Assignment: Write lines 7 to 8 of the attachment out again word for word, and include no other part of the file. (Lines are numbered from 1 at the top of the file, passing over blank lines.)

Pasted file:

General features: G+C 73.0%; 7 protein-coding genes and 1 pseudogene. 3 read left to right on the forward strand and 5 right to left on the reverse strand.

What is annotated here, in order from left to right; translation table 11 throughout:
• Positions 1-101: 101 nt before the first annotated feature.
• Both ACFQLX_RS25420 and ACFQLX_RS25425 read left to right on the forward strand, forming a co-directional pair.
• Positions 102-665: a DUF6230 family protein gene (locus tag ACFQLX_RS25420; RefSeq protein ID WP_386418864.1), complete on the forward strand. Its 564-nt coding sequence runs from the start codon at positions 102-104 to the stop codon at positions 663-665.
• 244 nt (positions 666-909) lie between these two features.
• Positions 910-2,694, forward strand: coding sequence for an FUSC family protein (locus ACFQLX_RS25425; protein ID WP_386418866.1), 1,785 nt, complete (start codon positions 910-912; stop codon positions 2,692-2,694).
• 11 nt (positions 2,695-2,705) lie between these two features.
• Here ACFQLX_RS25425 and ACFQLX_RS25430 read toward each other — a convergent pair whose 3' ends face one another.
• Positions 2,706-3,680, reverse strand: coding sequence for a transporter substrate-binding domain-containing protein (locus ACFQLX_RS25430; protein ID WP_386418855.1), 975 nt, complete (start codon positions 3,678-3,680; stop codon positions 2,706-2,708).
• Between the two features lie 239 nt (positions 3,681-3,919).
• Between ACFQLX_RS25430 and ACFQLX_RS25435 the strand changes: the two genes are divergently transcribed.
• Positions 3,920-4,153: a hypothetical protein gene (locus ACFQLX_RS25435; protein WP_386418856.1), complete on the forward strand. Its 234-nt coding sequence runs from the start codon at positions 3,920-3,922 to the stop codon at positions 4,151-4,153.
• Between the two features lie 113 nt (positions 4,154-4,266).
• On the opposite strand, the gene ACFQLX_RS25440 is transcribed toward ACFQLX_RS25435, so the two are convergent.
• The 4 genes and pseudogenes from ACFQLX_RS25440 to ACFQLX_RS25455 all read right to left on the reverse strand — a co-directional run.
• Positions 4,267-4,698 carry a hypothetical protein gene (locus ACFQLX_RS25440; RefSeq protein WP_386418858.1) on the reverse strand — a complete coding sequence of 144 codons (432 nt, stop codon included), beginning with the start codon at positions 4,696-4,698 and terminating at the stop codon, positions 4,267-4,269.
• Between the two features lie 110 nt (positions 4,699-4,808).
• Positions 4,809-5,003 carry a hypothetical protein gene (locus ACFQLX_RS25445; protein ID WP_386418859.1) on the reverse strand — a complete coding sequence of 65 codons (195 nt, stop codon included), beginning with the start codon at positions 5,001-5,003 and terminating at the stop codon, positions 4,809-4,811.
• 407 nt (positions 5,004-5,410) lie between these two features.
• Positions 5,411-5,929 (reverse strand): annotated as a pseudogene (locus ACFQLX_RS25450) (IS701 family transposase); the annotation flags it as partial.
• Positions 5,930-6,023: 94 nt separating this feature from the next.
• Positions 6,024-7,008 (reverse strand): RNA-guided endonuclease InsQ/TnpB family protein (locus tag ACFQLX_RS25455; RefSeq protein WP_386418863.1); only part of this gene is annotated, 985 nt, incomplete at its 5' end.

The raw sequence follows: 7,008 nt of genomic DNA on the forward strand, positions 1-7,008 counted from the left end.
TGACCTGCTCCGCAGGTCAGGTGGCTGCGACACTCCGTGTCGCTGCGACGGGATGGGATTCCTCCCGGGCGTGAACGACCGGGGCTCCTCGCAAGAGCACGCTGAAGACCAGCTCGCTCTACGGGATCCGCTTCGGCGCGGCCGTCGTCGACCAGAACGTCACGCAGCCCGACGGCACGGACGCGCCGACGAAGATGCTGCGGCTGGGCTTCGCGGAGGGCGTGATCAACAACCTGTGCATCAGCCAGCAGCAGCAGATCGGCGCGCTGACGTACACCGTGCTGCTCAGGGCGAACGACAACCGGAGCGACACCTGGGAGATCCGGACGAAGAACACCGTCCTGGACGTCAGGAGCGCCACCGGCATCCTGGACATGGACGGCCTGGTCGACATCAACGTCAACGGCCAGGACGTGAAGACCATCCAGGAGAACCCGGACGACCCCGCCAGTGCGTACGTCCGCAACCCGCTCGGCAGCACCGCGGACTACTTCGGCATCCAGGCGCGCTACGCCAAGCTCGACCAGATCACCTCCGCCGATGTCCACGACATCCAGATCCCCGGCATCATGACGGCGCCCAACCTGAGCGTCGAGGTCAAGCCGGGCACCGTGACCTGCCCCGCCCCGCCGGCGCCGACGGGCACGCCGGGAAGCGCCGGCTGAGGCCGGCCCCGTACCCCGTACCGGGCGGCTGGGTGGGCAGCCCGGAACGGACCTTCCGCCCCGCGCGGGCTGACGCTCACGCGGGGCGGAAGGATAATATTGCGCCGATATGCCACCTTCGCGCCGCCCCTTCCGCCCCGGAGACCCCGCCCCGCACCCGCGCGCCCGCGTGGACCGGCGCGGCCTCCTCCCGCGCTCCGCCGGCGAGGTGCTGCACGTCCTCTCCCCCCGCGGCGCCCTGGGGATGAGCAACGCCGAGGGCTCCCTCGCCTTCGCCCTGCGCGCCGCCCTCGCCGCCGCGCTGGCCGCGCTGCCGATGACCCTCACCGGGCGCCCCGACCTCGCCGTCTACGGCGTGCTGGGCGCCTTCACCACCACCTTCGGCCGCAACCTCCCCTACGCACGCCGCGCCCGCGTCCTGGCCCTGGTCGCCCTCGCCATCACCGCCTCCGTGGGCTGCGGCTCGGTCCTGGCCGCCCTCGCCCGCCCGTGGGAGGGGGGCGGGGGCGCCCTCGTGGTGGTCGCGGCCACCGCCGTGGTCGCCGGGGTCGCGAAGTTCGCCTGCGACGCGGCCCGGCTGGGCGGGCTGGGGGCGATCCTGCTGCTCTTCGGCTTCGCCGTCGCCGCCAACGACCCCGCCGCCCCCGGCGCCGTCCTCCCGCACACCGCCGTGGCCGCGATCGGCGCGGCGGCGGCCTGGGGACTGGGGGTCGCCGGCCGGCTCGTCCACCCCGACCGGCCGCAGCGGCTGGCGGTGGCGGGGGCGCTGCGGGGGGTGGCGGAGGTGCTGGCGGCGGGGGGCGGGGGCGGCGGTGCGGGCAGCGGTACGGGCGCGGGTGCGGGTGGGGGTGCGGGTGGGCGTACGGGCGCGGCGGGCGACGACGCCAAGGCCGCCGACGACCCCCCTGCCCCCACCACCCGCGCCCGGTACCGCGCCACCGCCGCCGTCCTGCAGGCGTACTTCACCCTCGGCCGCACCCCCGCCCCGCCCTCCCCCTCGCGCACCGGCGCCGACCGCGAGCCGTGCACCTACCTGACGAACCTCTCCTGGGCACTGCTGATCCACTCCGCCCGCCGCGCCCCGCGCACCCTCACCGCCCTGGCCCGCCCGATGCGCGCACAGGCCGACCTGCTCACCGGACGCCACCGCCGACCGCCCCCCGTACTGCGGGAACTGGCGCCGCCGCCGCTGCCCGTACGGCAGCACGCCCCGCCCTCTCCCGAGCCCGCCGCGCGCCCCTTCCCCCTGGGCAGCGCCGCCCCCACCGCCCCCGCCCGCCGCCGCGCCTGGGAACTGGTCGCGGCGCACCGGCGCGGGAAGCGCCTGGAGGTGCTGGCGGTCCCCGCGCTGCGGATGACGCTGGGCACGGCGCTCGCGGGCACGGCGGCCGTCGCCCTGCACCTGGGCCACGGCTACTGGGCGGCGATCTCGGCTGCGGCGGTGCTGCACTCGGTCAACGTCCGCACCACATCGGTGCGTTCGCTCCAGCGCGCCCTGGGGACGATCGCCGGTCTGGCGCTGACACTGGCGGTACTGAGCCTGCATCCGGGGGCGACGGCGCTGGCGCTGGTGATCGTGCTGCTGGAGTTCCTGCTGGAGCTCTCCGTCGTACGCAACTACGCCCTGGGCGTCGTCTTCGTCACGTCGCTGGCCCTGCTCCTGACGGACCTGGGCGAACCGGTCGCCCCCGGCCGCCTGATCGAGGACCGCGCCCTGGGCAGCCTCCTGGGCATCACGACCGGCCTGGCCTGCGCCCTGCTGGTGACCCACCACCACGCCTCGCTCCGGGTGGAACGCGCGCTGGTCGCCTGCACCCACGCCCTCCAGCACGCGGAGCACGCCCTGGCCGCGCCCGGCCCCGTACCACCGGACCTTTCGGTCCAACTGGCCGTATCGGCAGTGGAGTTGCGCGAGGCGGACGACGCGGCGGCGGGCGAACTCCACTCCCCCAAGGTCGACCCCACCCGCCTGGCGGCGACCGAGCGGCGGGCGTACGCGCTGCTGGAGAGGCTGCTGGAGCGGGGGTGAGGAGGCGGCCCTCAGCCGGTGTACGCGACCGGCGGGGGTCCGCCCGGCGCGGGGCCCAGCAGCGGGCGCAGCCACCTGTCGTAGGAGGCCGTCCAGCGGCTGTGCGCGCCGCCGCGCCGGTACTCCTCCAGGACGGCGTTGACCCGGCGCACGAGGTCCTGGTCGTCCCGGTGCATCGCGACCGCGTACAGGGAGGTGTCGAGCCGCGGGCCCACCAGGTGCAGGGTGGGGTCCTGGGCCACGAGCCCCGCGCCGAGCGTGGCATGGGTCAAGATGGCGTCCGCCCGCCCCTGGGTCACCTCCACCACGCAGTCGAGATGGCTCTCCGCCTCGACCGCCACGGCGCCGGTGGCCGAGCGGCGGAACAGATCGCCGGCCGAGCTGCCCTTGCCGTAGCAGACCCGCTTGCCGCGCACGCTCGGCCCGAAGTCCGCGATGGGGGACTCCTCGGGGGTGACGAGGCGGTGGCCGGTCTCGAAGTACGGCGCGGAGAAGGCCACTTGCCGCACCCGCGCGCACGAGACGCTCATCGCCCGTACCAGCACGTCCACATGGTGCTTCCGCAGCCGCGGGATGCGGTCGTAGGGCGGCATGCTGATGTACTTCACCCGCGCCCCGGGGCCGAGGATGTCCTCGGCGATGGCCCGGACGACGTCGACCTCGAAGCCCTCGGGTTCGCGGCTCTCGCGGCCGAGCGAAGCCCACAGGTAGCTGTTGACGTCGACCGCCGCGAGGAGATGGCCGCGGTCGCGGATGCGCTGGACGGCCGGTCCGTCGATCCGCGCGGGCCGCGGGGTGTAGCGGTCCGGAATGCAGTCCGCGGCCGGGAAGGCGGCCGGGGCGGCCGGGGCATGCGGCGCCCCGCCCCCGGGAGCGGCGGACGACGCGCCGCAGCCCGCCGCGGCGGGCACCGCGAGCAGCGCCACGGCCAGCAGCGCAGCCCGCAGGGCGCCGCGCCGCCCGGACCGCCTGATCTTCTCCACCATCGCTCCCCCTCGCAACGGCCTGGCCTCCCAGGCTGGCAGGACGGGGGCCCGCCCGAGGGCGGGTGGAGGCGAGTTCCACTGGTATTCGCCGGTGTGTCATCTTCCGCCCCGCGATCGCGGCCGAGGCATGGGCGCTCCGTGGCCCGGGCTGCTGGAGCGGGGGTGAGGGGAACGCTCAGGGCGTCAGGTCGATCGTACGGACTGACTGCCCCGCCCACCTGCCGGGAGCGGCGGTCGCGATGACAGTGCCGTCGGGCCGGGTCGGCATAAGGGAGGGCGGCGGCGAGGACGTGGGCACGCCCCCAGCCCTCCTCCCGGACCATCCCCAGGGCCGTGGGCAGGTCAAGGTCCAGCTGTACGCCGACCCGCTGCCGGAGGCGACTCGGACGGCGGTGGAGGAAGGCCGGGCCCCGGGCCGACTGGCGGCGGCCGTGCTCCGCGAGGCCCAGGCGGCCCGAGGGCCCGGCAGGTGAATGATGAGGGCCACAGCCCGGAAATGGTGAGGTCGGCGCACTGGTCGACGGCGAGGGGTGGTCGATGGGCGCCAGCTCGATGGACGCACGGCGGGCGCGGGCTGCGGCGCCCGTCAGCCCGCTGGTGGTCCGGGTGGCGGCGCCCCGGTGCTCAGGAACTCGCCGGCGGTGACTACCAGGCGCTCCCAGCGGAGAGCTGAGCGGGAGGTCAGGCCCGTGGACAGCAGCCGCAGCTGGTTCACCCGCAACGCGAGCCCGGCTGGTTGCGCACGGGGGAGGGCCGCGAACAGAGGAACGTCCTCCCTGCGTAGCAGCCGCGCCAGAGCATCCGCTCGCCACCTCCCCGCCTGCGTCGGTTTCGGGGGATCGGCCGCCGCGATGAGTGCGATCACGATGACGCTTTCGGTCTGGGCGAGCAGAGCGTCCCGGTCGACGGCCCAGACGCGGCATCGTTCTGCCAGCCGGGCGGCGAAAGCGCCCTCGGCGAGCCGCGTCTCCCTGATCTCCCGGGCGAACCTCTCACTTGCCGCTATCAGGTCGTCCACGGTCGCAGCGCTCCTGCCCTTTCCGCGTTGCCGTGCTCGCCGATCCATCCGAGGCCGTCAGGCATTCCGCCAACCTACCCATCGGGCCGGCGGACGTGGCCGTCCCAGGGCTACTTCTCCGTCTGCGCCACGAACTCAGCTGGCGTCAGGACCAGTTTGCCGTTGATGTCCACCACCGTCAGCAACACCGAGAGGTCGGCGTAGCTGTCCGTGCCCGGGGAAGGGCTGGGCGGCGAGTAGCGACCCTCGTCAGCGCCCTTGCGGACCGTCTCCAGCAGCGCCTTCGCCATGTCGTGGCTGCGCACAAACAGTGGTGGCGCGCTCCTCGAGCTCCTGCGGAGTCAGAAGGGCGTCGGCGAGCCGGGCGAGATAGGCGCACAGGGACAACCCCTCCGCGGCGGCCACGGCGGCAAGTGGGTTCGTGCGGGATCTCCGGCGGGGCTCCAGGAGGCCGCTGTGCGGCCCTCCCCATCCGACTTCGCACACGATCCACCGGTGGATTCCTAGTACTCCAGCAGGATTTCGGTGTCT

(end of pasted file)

• Positions 910-2,694, forward strand: coding sequence for an FUSC family protein (locus ACFQLX_RS25425; protein ID WP_386418866.1), 1,785 nt, complete (start codon positions 910-912; stop codon positions 2,692-2,694).
• 11 nt (positions 2,695-2,705) lie between these two features.